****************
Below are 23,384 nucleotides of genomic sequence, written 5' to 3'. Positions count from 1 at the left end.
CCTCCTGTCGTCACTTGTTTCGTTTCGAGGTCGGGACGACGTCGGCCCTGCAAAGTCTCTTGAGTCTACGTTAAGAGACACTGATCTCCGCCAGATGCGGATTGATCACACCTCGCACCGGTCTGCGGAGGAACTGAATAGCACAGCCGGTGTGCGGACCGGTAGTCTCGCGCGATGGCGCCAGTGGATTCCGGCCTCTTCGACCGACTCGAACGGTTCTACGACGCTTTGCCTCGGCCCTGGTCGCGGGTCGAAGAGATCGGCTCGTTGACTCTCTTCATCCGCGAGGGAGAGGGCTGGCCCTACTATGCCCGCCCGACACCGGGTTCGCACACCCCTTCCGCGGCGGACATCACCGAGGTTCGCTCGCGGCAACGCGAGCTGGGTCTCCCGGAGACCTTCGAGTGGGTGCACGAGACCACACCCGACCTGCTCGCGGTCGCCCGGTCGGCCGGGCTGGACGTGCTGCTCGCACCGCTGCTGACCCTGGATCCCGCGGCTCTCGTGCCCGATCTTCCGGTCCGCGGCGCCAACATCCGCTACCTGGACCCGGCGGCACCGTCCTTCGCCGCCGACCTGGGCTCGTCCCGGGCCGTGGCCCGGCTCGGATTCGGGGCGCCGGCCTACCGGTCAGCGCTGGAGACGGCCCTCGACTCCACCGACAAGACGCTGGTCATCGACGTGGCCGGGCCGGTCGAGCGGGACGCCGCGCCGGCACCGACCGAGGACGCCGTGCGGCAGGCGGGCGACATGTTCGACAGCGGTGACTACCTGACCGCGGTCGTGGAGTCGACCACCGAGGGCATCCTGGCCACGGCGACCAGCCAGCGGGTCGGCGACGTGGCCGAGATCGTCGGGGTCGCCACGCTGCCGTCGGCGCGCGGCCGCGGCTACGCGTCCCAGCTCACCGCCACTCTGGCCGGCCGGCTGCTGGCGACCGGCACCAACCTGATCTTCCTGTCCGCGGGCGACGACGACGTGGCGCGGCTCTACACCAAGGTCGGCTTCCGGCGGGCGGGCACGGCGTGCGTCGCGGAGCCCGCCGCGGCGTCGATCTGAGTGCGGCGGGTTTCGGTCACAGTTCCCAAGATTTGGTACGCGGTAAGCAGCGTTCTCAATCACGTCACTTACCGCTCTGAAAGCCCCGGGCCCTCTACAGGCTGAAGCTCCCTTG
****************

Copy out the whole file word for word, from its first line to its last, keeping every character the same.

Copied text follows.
Below are 23,384 nucleotides of genomic sequence, written 5' to 3'. Positions count from 1 at the left end.
CCTCCTGTCGTCACTTGTTTCGTTTCGAGGTCGGGACGACGTCGGCCCTGCAAAGTCTCTTGAGTCTACGTTAAGAGACACTGATCTCCGCCAGATGCGGATTGATCACACCTCGCACCGGTCTGCGGAGGAACTGAATAGCACAGCCGGTGTGCGGACCGGTAGTCTCGCGCGATGGCGCCAGTGGATTCCGGCCTCTTCGACCGACTCGAACGGTTCTACGACGCTTTGCCTCGGCCCTGGTCGCGGGTCGAAGAGATCGGCTCGTTGACTCTCTTCATCCGCGAGGGAGAGGGCTGGCCCTACTATGCCCGCCCGACACCGGGTTCGCACACCCCTTCCGCGGCGGACATCACCGAGGTTCGCTCGCGGCAACGCGAGCTGGGTCTCCCGGAGACCTTCGAGTGGGTGCACGAGACCACACCCGACCTGCTCGCGGTCGCCCGGTCGGCCGGGCTGGACGTGCTGCTCGCACCGCTGCTGACCCTGGATCCCGCGGCTCTCGTGCCCGATCTTCCGGTCCGCGGCGCCAACATCCGCTACCTGGACCCGGCGGCACCGTCCTTCGCCGCCGACCTGGGCTCGTCCCGGGCCGTGGCCCGGCTCGGATTCGGGGCGCCGGCCTACCGGTCAGCGCTGGAGACGGCCCTCGACTCCACCGACAAGACGCTGGTCATCGACGTGGCCGGGCCGGTCGAGCGGGACGCCGCGCCGGCACCGACCGAGGACGCCGTGCGGCAGGCGGGCGACATGTTCGACAGCGGTGACTACCTGACCGCGGTCGTGGAGTCGACCACCGAGGGCATCCTGGCCACGGCGACCAGCCAGCGGGTCGGCGACGTGGCCGAGATCGTCGGGGTCGCCACGCTGCCGTCGGCGCGCGGCCGCGGCTACGCGTCCCAGCTCACCGCCACTCTGGCCGGCCGGCTGCTGGCGACCGGCACCAACCTGATCTTCCTGTCCGCGGGCGACGACGACGTGGCGCGGCTCTACACCAAGGTCGGCTTCCGGCGGGCGGGCACGGCGTGCGTCGCGGAGCCCGCCGCGGCGTCGATCTGAGTGCGGCGGGTTTCGGTCACAGTTCCCAAGATTTGGTACGCGGTAAGCAGCGTTCTCAATCACGTCACTTACCGCTCTGAAAGCCCCGGGCCCTCTACAGGCTGAAGCTCCCTTG